Congressman Andy Biggs’ Opening Statement at Subcommittee Hearing on the Future of WOTUS
WASHINGTON, D.C. - Congressman Andy Biggs (AZ-05), chairman of the U.S. House Science, Space, and Technology Committee's Subcommittee on Environment, delivered the following opening statement at this morning's subcommittee hearing, "The Future of WOTUS: Examining the Role of States":
Welcome to today's hearing, "The Future of WOTUS: Examining the Role of States." I want to thank our expert panel of witnesses for being here today and agreeing to testify about this important topic.
The Waters of the United States rule, or WOTUS, issued by the Environmental Protection Agency (EPA) in 2015, amounted to one of the biggest federal overreaches in modern history. Not only did the rule's flimsy definitions and underlying science mean that the agency had the ability to regulate private land, but it also placed significant financial burdens on some of our country's hardest workers.
I am very pleased to have representatives here today from my home state of Arizona to discuss how this rule would affect them and what changes they believe would make water regulations better for this country.
We all want to be good stewards of the environment. We also want to be good stewards for the people we are here in Washington to represent. When a federal agency overlooks the needs of American citizens, we in Congress have a duty to ask questions and address the concerns of our constituents.
For example, when WOTUS was proposed there was a large outcry from stakeholders across the nation that the rule's vague definitions regarding navigable water could include sometimes-dry drainage ditches on private farmland. It is absurd to consider a dry ditch "navigable." Our nation depends on the hard work of farmers and ranchers: these men and women simply don't have the time to deal with bureaucratic nonsense. Of course, it's not just them who suffer: costly and unnecessary government mandates have drastic economic impacts on each and every one of us.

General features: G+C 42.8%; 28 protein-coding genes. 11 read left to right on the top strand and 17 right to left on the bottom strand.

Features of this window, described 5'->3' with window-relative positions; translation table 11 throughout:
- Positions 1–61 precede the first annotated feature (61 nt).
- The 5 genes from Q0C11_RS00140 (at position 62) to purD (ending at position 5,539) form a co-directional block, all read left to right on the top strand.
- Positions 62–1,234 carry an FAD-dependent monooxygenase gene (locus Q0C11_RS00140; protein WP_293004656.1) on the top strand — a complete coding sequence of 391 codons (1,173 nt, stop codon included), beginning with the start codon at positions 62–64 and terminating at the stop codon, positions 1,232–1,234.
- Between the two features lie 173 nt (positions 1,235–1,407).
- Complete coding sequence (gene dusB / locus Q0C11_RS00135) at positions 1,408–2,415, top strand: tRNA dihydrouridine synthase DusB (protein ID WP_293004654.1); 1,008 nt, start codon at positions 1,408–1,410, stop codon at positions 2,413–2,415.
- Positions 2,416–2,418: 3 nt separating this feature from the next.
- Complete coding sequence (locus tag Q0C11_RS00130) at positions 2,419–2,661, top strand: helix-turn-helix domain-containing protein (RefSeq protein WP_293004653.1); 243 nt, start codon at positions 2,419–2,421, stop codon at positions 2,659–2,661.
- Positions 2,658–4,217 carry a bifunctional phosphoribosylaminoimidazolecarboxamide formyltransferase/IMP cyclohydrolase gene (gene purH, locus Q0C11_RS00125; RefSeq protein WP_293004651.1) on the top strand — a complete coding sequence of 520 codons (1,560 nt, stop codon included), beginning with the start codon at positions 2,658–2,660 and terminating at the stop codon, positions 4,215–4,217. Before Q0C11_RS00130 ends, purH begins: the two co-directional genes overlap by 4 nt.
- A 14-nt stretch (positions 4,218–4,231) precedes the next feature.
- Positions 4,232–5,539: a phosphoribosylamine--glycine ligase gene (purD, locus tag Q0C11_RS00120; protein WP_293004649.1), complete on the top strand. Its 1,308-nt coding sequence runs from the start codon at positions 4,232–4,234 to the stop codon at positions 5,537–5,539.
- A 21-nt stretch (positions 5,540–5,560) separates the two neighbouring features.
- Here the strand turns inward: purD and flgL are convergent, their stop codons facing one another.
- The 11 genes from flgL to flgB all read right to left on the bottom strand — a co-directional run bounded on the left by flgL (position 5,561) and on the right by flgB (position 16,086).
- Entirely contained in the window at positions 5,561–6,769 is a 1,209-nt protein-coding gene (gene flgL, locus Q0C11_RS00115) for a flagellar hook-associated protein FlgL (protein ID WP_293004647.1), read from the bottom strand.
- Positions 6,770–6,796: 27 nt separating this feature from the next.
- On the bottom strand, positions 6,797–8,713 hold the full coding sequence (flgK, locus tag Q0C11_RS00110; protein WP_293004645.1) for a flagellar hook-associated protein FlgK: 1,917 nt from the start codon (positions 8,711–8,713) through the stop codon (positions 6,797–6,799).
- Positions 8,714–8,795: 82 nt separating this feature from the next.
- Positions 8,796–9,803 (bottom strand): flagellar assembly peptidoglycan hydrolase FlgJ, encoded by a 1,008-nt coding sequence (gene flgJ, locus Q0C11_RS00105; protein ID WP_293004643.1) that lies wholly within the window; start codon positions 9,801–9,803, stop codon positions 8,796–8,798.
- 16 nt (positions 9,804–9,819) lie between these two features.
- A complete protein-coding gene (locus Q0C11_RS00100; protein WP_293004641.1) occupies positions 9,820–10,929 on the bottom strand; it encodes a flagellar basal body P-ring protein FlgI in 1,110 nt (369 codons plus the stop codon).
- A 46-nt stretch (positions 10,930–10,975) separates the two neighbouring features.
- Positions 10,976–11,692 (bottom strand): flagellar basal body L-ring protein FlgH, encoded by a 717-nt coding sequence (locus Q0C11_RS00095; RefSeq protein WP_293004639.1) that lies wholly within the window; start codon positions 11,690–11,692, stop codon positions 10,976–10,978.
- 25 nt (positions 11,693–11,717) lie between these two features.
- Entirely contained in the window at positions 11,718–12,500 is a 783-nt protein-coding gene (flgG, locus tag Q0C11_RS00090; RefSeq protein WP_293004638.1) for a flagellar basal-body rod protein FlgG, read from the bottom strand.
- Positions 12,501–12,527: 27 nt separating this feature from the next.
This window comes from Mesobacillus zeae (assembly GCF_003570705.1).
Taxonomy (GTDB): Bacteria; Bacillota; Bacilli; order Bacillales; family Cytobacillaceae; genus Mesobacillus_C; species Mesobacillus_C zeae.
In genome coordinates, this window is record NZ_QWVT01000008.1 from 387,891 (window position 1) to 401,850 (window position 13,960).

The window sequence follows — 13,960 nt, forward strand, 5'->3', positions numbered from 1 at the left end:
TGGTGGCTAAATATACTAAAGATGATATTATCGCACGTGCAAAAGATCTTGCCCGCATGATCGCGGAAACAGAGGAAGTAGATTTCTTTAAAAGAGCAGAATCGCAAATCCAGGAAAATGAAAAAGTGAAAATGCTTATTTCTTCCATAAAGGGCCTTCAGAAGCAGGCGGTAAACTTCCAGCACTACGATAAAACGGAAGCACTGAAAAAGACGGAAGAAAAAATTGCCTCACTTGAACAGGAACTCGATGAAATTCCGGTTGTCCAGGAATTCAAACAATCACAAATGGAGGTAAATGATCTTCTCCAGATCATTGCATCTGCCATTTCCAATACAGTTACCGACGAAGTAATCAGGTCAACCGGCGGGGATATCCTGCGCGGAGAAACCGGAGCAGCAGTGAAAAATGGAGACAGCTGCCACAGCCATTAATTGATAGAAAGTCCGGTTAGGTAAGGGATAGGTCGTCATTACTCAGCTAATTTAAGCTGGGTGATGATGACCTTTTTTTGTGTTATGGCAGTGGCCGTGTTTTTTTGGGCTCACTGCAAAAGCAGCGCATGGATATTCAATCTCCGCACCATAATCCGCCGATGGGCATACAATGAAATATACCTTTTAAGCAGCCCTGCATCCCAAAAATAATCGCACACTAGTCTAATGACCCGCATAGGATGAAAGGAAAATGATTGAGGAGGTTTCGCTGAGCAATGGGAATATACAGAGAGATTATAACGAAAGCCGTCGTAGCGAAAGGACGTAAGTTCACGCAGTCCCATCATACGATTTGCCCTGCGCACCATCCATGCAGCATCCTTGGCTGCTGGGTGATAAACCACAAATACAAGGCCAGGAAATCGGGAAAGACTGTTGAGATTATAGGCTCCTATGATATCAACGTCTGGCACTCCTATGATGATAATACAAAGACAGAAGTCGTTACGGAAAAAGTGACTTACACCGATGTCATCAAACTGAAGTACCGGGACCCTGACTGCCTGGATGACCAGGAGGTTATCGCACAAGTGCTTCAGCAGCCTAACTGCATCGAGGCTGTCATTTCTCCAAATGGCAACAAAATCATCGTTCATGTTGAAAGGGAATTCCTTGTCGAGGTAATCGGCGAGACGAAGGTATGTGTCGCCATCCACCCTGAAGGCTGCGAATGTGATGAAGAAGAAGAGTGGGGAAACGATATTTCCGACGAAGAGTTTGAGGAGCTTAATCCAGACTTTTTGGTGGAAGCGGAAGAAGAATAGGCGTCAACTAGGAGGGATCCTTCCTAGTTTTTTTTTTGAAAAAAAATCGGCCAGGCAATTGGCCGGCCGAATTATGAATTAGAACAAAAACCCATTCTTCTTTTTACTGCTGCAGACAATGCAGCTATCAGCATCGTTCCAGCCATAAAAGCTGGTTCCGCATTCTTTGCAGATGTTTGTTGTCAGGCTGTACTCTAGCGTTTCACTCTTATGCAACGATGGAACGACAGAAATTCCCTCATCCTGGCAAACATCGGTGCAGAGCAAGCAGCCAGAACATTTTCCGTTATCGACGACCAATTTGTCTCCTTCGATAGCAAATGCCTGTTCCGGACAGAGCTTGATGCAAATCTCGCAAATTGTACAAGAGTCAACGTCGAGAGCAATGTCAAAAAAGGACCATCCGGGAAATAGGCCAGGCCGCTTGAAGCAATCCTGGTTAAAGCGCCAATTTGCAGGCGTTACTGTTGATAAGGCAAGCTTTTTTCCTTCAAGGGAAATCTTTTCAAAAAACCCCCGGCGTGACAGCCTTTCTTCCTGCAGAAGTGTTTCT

The shortcomings of WOTUS are so self-evident that it is not surprising this onerous rule has been challenged across the country. And now we can point to a very encouraging action from the new administration: President Trump recently issued an executive order directing EPA and the Army Corps of Engineers to review the WOTUS rule.
I applaud the Administration for heeding the calls of Americans. A revision to the 2015 rule is desperately needed to provide greater clarity to states and stakeholders. Instead of rushing forward with burdensome federal regulations, the government needs to do its due diligence and propose a rule that is helpful, not harmful.
Today we will hear ideas about how some of those fixes to the regulation should look. Witnesses will inform Congress how federal water regulations affect them and what they need from the government to continue operating effectively.
I look forward to a knowledgeable and substantive discussion. With that I yield back and recognize the Ranking Member, Mrs. Bonamici, of Oregon, for her opening statement.
Click here to learn more about today's subcommittee hearing.
Congressman Andy Biggs is a first-term Representative from Arizona's Fifth Congressional District, representing parts of Chandler, Gilbert, Mesa, and Queen Creek. Congressman Biggs is a member of the House Judiciary and Science, Space, and Technology committees, and is the chairman of the Environment Subcommittee. He lives with his wife, Cindy, in Gilbert.